Nuts to You

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Mindy: [Pointing up in one direction] You really ARE from out there!

Mork [Pointing up in a different direction] No, actually I'm from out THERE. You see, out there [Pointing where she pointed] isn't a nice neighborhood. I wouldn't even go there during a total eclipse.”

-- Pam Dawber and Robin Williams, from the pilot episode of Mork and Mindy

The stranger suddenly appearing in the midst of a community is a common theme. The results can be dramatic, frightening, or funny.

 

In NUTS TO YOU, a zany animal tale by Lynne Rae Perkins, the members of two distant squirrel colonies are brought together as a consequence of a gray squirrel’s sudden and unexpected relocation to a different locale:

 

“The problem was the squirrel called Jip. He kept yelling, ‘Wolf!’ just to see everyone run. He had been doing it all day. He thought it was funny. And, a little bit, it made him feel important. Because most of the time no one listened or paid any attention to him. But when he shouted, ‘WOLF!’ up the trees they all went.

“Except for Jed. Jip looked at him, annoyed.

 

“‘WOLF!’ he shouted again. But Jed stayed put. He was busy. He had nuts to bury. Winter was coming. The first frost was long gone, and the air felt cooler with each passing day. Leaves were falling into crispy yellow piles on the ground. Any day now, there would be snow. Just a little at first, then mountains of it.

“‘Wolf, wolf, wolf,’ Jed said irritably. ‘Is that the only word he knows?’

 

“Jed did look around to see if there was a wolf. Because he was irritated but he was not stupid. Sure enough: no wolf in sight.”

Moments later, Jip is tongue-tied as he watches Jed being snatched up by a hawk, who imagines Jed to be a tasty lunch. Unfortunately for the hawk, Jed is practiced at a squirrel martial art, Hai Tchree. As they fly along, Jed eventually escapes the hawk’s talons by slipping through them like water, and falls back to earth.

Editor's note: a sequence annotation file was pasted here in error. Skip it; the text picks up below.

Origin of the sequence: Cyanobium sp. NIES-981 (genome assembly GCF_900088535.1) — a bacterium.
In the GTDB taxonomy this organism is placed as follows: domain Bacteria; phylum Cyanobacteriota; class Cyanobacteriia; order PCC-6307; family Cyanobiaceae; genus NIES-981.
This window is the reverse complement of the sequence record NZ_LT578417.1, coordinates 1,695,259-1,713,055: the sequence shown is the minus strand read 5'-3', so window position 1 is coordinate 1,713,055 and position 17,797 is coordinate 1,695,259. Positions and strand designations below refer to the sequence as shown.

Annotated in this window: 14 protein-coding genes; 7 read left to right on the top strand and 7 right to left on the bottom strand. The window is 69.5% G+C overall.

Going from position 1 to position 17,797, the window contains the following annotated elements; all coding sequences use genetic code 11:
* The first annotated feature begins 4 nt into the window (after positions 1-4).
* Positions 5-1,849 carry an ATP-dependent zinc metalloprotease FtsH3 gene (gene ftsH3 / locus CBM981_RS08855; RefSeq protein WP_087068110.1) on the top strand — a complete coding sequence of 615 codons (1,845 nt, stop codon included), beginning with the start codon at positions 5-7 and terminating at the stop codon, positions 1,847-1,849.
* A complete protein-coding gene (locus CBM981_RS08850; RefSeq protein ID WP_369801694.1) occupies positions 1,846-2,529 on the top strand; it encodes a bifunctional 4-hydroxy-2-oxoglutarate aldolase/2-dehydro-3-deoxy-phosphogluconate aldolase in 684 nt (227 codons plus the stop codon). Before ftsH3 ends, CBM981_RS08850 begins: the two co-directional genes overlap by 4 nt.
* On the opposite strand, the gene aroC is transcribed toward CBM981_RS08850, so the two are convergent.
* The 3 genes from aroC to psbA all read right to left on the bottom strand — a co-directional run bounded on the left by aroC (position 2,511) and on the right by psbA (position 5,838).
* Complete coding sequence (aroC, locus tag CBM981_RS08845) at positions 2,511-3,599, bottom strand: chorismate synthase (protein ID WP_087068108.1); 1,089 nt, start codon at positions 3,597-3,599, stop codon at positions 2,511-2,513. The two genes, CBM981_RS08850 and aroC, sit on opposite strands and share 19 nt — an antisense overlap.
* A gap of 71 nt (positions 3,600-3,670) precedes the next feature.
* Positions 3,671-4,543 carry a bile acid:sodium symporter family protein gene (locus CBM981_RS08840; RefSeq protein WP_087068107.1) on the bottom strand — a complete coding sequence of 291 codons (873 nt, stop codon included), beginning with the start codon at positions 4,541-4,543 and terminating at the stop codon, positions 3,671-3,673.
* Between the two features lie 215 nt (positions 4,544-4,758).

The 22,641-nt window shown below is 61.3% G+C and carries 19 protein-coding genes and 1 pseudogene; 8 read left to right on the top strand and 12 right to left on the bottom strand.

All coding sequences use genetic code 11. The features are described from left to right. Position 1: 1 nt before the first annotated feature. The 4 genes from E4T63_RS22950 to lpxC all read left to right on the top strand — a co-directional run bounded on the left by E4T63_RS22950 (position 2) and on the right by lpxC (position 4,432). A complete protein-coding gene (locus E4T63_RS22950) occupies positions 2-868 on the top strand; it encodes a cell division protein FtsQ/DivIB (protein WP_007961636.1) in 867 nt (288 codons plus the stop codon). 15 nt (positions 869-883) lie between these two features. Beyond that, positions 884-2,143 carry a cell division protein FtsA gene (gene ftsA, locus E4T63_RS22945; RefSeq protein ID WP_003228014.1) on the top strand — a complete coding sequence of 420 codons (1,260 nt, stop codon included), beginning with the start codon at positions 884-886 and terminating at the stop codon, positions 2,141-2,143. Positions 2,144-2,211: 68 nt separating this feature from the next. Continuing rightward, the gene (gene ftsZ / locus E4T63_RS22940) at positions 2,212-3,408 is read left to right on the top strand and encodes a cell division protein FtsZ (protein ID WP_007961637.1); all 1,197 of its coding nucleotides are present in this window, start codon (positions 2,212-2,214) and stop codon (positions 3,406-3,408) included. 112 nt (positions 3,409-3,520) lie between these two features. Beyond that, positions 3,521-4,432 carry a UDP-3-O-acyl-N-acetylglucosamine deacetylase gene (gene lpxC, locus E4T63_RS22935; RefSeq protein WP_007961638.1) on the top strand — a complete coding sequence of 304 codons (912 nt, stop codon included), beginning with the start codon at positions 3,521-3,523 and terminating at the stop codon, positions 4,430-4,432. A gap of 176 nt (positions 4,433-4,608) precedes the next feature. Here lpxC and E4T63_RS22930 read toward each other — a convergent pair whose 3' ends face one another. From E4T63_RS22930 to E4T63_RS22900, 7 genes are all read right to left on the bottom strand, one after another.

So it is that Jed lands in a pile of autumn leaves, amidst a foreign (red) squirrel civilization, just as humans are noisily approaching the area with roaring chainsaws. They are busy clear-cutting the trees along high voltage electric lines, which the squirrels call “the buzzpaths.”

 

“Ever wonder how electricity gets to your home? It’s delivered through the grid -- a complex network of power plants connected by more than 450,000 miles of high voltage transmission lines.”

-- from the U.S. Department of Energy website

 

In the human versus animals aspect of NUTS TO YOU, there’s no simple black and white issue.We need hundreds of thousands of miles of high voltage transmission lines in order to have a steady supply of electricity. The interconnection of far-flung sources of electric generation through the grid leads to the system’s efficiency and reliability. To maintain the grid, trees need to be cut down so that they don't eventually damage the power lines. But what happens to the squirrels and other woodland animals that are displaced in the process?

 

As the chainsaws approach, hilarious scenes occur when the red squirrels hear and spread Jed’s tale of escaping the hawk and falling from the sky. There are also lots of laughs due to the communications problems encountered by speakers of different dialects of squirrel language. Along with Jed, readers will struggle to make sense of the (phonetically-spelled) words being uttered by these red squirrel “foreigners.”

 

Eventually, squirrels from the two distant colonies must come together to mitigate the worst consequences of the chainsawing. And while there is scarce interaction between squirrels and humans, the random acts of kindness practiced by one of the tree-cutters provides inspiration for acting kindly toward animals.

 

As with Mork and Mindy, the net effect of this stranger-in-a-strange-land animal story is a lot of good-natured humor.

 

272 pages  978-0-06-009275-7  Ages  8-12

 

Recommended by:  Richie Partington, MLIS, Instructor, San Jose State University, California USA

See more of his recommendations:  richiespicks
Read alikes:  The Incredible Journey by Sheila Burnford,  Flora and Ulysses by Kate DiCamillo, the Poppy series by Avi

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